What is March all about?

March 1st – Mardi Gras

Mardi Gras, or Fat Tuesday, begins on or after the Christian feasts of the Epiphany (Three Kings Day) and culminating on the day before Ash Wednesday, which is known as Shrove Tuesday. Mardi Gras is French for “Fat Tuesday”, reflecting the practice of the last night of eating rich, fatty foods before the ritual Lenten sacrifices and fasting of the Lenten season and New Orleans, LA has the most & the biggest Mardi Gras parties in the world.

Traditions: Mardi Gras Krewes, Mardi Gras Balls, beads & throws, colors of purple, emerald green & gold, masks & costumes, king cakes, floats & flambeaux’s, and staying at the Hotel Monteleone in New Orleans.

March 2nd – Ash Wednesday

Ash Wednesday is a Christian holy day of prayer and fasting. It is preceded by Shrove Tuesday and falls on the first day of Lent.

Traditions: Together with Good Friday, which marks the crucifixion of Jesus before Easter, Ash Wednesday is an obligatory day of fasting and abstinence, where only one full meal and no meat are to be consumed.

March 6th – Employee Appreciation Day



March 8th – International Women’s Day

International Women’s Day is a day devoted to celebrating and empowering women. It is observed in different ways around the world but generally focuses on promoting women’s rights, raising awareness of issues that affect women, and celebrating women’s achievements.

Traditions: As women come together to celebrate the advancement of gender equality and women’s rights on International Women’s Day, they receive ample support from men who give them flowers or other gifts. This tradition extends to educational institutes and workplaces as well. Inspiring female leaders and women with success stories in different areas of life are put in the spotlight to encourage and influence other women all over the world. 

March 13th – Daylight Savings Time

The nominal reason for daylight saving time has long been to save energy. The time change was first instituted in the U.S. during World War I, and then reinstituted again during WW II, as a part of the war effort.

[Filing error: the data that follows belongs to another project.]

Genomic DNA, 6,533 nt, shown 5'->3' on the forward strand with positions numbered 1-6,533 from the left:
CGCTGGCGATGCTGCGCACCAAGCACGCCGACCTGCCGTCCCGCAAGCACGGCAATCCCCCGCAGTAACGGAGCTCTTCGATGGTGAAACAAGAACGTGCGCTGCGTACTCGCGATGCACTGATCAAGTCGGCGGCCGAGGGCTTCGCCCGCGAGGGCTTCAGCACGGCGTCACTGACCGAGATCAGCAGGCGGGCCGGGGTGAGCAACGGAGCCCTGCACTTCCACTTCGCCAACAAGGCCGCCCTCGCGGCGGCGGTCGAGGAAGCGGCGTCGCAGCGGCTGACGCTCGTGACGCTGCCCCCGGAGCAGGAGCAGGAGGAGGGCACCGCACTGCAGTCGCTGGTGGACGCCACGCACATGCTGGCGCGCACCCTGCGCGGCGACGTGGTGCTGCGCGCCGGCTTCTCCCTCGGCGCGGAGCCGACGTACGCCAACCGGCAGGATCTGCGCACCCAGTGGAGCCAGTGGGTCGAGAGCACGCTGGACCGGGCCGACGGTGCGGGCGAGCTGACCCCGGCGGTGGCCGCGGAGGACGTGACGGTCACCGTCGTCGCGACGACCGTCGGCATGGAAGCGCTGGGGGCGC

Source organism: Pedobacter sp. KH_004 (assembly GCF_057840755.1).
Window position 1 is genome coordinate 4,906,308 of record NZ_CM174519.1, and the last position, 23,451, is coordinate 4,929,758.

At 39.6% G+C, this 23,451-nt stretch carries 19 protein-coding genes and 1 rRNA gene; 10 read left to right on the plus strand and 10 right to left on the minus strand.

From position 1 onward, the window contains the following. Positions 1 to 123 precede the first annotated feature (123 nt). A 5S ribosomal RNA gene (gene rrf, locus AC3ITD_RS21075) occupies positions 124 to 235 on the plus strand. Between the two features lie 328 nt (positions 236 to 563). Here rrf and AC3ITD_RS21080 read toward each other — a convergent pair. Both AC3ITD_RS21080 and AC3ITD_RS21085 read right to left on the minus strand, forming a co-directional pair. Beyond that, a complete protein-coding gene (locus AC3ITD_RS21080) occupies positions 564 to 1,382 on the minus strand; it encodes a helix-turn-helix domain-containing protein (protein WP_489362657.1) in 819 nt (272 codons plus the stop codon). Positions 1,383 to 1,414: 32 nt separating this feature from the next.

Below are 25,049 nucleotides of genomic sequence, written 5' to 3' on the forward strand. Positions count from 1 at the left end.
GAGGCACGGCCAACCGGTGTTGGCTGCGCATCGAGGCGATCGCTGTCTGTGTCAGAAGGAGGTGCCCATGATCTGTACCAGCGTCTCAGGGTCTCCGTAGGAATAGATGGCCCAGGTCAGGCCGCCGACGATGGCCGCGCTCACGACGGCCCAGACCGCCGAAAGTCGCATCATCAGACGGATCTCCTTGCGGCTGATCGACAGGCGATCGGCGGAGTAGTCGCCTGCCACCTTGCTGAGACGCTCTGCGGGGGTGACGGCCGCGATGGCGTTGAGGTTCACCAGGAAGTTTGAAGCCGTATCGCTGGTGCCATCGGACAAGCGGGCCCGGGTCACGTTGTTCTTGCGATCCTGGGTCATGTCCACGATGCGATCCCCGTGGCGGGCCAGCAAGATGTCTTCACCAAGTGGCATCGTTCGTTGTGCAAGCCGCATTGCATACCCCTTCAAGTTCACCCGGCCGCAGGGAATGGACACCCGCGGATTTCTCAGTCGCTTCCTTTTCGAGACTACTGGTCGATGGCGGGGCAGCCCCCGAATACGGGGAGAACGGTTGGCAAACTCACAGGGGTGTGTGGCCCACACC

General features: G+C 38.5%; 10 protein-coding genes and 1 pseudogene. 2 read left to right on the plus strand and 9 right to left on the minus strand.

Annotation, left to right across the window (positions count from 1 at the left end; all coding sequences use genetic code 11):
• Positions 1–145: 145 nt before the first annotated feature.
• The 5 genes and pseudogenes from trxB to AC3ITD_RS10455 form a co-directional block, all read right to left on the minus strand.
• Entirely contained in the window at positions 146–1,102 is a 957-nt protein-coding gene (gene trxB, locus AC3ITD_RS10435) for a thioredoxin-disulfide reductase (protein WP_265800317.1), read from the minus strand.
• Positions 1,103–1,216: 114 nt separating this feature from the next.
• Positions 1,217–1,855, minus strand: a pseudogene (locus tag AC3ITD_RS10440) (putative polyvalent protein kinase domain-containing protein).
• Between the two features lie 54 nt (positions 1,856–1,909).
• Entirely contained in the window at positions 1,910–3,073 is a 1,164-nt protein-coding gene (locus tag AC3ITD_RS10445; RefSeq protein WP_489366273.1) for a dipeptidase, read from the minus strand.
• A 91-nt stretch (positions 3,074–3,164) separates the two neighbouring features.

Traditions: The typical tradition of DST is to set clocks forward by one hour in the spring {“spring forward”} and set clocks back by one hour in autumn {“fall back”} to return to standard time. As a result, there is one 23-hour day in late winter or early spring and one 25-hour day in autumn.

March 17th – St. Patrick’s Day

The day commemorates Saint Patrick and the arrival of Christianity in Ireland, and celebrates the heritage and culture of the Irish in general.

Traditions: SPD is the feast day of St. Patrick, a patron saint of Ireland. Originally celebrated with religious feasts and services, St. Patrick’s Day became a secular celebration of Irish culture when it reached the United States alongside Irish immigrants. Celebrations now involve public parades, feasts & festivals, céilís, and the wearing of green attire or shamrocks.

March 20th – Spring Begins

Spring is the season for new beginnings. It is the season between winter and summer when the weather becomes warmer and plants start to grow again.

Traditions: Spring has many traditions, but the top ten are planting & gardening, spring cleaning, yard sales, trout fishing, festivals, rodeos, fitness, egg decorating and Memorial Day. Memorial Day means that spring time is ending and summer time is beginning.

St. Patrick’s Day Green Velvet Layer Cake